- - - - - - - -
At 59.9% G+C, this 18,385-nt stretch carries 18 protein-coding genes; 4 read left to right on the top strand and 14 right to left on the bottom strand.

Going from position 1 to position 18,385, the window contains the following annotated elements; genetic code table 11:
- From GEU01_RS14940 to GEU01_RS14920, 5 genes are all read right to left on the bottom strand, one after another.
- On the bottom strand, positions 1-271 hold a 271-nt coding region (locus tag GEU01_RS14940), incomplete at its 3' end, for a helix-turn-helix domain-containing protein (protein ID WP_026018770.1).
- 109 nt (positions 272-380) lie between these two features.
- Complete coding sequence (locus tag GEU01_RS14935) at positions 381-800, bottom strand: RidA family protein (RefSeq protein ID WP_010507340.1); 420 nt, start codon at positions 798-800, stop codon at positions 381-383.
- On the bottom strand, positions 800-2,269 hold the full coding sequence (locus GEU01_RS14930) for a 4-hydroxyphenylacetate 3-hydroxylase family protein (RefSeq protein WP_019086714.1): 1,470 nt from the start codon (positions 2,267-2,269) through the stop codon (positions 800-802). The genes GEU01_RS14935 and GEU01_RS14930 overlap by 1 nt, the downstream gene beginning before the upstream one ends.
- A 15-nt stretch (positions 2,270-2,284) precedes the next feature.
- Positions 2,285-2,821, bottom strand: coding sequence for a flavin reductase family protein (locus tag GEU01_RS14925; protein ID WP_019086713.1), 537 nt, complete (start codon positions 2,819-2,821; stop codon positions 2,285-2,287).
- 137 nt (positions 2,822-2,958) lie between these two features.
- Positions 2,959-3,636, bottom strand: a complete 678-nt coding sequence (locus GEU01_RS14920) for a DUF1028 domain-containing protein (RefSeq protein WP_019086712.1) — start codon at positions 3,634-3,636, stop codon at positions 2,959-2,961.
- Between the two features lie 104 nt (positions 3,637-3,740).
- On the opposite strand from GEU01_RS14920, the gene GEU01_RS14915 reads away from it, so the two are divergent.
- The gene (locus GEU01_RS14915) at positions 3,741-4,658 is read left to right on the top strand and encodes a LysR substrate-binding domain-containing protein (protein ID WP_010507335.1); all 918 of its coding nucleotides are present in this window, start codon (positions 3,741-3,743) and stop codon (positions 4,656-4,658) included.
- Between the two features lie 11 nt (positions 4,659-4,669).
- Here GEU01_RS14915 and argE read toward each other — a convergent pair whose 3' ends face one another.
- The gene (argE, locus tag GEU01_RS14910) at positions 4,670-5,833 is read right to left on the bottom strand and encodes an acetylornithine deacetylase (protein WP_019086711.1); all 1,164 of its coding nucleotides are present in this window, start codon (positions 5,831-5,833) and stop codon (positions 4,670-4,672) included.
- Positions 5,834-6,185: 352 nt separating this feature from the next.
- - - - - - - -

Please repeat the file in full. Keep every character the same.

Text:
At 59.9% G+C, this 18,385-nt stretch carries 18 protein-coding genes; 4 read left to right on the top strand and 14 right to left on the bottom strand.

Going from position 1 to position 18,385, the window contains the following annotated elements; genetic code table 11:
- From GEU01_RS14940 to GEU01_RS14920, 5 genes are all read right to left on the bottom strand, one after another.
- On the bottom strand, positions 1-271 hold a 271-nt coding region (locus tag GEU01_RS14940), incomplete at its 3' end, for a helix-turn-helix domain-containing protein (protein ID WP_026018770.1).
- 109 nt (positions 272-380) lie between these two features.
- Complete coding sequence (locus tag GEU01_RS14935) at positions 381-800, bottom strand: RidA family protein (RefSeq protein ID WP_010507340.1); 420 nt, start codon at positions 798-800, stop codon at positions 381-383.
- On the bottom strand, positions 800-2,269 hold the full coding sequence (locus GEU01_RS14930) for a 4-hydroxyphenylacetate 3-hydroxylase family protein (RefSeq protein WP_019086714.1): 1,470 nt from the start codon (positions 2,267-2,269) through the stop codon (positions 800-802). The genes GEU01_RS14935 and GEU01_RS14930 overlap by 1 nt, the downstream gene beginning before the upstream one ends.
- A 15-nt stretch (positions 2,270-2,284) precedes the next feature.
- Positions 2,285-2,821, bottom strand: coding sequence for a flavin reductase family protein (locus tag GEU01_RS14925; protein ID WP_019086713.1), 537 nt, complete (start codon positions 2,819-2,821; stop codon positions 2,285-2,287).
- 137 nt (positions 2,822-2,958) lie between these two features.
- Positions 2,959-3,636, bottom strand: a complete 678-nt coding sequence (locus GEU01_RS14920) for a DUF1028 domain-containing protein (RefSeq protein WP_019086712.1) — start codon at positions 3,634-3,636, stop codon at positions 2,959-2,961.
- Between the two features lie 104 nt (positions 3,637-3,740).
- On the opposite strand from GEU01_RS14920, the gene GEU01_RS14915 reads away from it, so the two are divergent.
- The gene (locus GEU01_RS14915) at positions 3,741-4,658 is read left to right on the top strand and encodes a LysR substrate-binding domain-containing protein (protein ID WP_010507335.1); all 918 of its coding nucleotides are present in this window, start codon (positions 3,741-3,743) and stop codon (positions 4,656-4,658) included.
- Between the two features lie 11 nt (positions 4,659-4,669).
- Here GEU01_RS14915 and argE read toward each other — a convergent pair whose 3' ends face one another.
- The gene (argE, locus tag GEU01_RS14910) at positions 4,670-5,833 is read right to left on the bottom strand and encodes an acetylornithine deacetylase (protein WP_019086711.1); all 1,164 of its coding nucleotides are present in this window, start codon (positions 5,831-5,833) and stop codon (positions 4,670-4,672) included.
- Positions 5,834-6,185: 352 nt separating this feature from the next.